Still, Andreas said, "It's better than I had before."
In Krause, his wife, and her daughter, Katja, he has a renewed sense of family and belonging. And Ute understands what Andreas experienced as an athlete in a way that does not need words. As a swimmer, she had her own problems, developing bulimia in an attempt to stem weight gain from steroids. She struggled with bulimia for 20 years, she said, and once tried to kill herself by swallowing sleeping pills and vodka.
"Since we have been together, she has not thrown up," Andreas said.
Ute manages a pair of nursing homes as Andreas struggles to find a job in graphic design in a region with high unemployment. When they watch sports, it is with a certain skepticism about doping. Now, when he sees a woman throw the shot more than 65 feet, Andreas said, "I know this is not only from drinking water."
He is adamant that athletes caught using drugs should be treated as criminals and banned permanently from sports. And he considers it hypocritical for other countries to hire coaches from the former East Germany. Through it all, Andreas keeps Heidi close, memories pressed between the pages of a scrapbook.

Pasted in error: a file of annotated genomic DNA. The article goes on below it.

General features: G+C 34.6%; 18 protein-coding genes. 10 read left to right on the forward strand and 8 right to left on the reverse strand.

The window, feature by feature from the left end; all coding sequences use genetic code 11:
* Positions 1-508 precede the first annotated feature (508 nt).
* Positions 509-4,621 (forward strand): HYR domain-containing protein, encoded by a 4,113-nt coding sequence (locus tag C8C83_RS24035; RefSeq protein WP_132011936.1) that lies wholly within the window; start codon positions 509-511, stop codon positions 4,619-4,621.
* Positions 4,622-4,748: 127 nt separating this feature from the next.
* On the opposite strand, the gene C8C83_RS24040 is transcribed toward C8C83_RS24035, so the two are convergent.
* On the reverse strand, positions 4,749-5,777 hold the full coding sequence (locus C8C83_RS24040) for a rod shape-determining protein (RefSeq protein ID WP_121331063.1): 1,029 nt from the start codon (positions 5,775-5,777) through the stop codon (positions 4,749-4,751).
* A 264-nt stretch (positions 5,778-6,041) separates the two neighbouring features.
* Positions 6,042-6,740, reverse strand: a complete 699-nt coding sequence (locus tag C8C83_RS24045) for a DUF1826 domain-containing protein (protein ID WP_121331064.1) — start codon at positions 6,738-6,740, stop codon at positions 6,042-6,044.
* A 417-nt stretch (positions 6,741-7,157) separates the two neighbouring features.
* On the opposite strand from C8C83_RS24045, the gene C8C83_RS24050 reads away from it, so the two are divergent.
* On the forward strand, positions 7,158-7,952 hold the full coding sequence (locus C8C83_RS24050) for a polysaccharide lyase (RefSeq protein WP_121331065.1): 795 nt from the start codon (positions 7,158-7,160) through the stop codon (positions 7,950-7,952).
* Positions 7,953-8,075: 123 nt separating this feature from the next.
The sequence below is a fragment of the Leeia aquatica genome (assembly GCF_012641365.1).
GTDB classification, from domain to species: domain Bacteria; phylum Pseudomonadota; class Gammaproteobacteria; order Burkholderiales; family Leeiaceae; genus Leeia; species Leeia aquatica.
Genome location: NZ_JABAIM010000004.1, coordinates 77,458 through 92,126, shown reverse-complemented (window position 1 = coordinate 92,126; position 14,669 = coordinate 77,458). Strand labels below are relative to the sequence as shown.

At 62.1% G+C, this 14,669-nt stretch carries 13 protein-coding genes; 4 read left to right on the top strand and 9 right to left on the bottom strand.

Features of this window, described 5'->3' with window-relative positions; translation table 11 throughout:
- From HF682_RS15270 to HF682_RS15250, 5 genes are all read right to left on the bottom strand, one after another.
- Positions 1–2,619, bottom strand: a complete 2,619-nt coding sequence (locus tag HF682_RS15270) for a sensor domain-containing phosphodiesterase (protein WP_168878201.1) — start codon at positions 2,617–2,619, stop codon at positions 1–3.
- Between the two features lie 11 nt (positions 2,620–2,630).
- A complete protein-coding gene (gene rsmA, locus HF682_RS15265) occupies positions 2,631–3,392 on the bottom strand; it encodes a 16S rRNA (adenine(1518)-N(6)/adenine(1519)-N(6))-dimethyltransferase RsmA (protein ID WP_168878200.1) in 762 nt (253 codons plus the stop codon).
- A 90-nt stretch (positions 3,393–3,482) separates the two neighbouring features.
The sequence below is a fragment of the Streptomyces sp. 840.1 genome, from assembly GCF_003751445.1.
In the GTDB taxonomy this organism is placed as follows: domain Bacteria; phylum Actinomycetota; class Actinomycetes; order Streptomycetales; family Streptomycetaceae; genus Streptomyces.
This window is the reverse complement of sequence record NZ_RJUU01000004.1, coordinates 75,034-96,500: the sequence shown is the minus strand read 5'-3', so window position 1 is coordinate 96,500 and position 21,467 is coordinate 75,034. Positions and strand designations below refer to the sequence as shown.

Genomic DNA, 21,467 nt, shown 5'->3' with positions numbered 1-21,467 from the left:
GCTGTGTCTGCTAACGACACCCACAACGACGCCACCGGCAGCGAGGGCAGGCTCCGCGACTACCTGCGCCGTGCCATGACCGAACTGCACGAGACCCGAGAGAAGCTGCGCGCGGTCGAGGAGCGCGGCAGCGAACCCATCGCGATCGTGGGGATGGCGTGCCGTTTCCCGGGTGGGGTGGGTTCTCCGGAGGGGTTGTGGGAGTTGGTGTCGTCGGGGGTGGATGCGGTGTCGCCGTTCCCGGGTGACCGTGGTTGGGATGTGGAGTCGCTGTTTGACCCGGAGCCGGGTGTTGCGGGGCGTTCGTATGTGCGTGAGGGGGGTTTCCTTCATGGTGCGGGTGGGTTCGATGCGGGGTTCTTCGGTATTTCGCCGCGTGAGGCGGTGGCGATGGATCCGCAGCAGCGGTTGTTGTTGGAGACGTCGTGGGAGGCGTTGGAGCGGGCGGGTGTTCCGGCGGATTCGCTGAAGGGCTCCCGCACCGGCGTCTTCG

"I have to accept that Heidi is part of my history," Andreas said. "The more open I am, the less problems I have. Less than if I try to deny her."
- 01-26-2004, 04:00 PM
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Sad story. What an awful thing to put a young girl through..treated like she was a lab rat.
- 01-26-2004, 04:12 PM
Yeah that's pretty terrible. He should atleast get paid some loot for going through all that
01-26-2004, 04:24 PM
I got it off the NYTimes site. If see the pic of him now, you never, ever think he used to be a female.
01-26-2004, 04:50 PM
I have read about this before. Actually, it is where I first learned about Turinabol before people started making it again in underground labs. It is rather unfortunate.
This is more information that is being used by the media which will ultimately result in PH bans and stricter AAS laws.
01-26-2004, 07:48 PM
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Of course the media will jump all over this, it's sensational. They've got to do their jobs to save us from ourselves!
Add to that Bush mentioning steroids in the State of the Union Address and we have a bleak future.
01-26-2004, 09:24 PM
The potential banning and stricter enforcement of AAS is NOT a party affiliated manuver. The pending bills are heavily supported by both parties.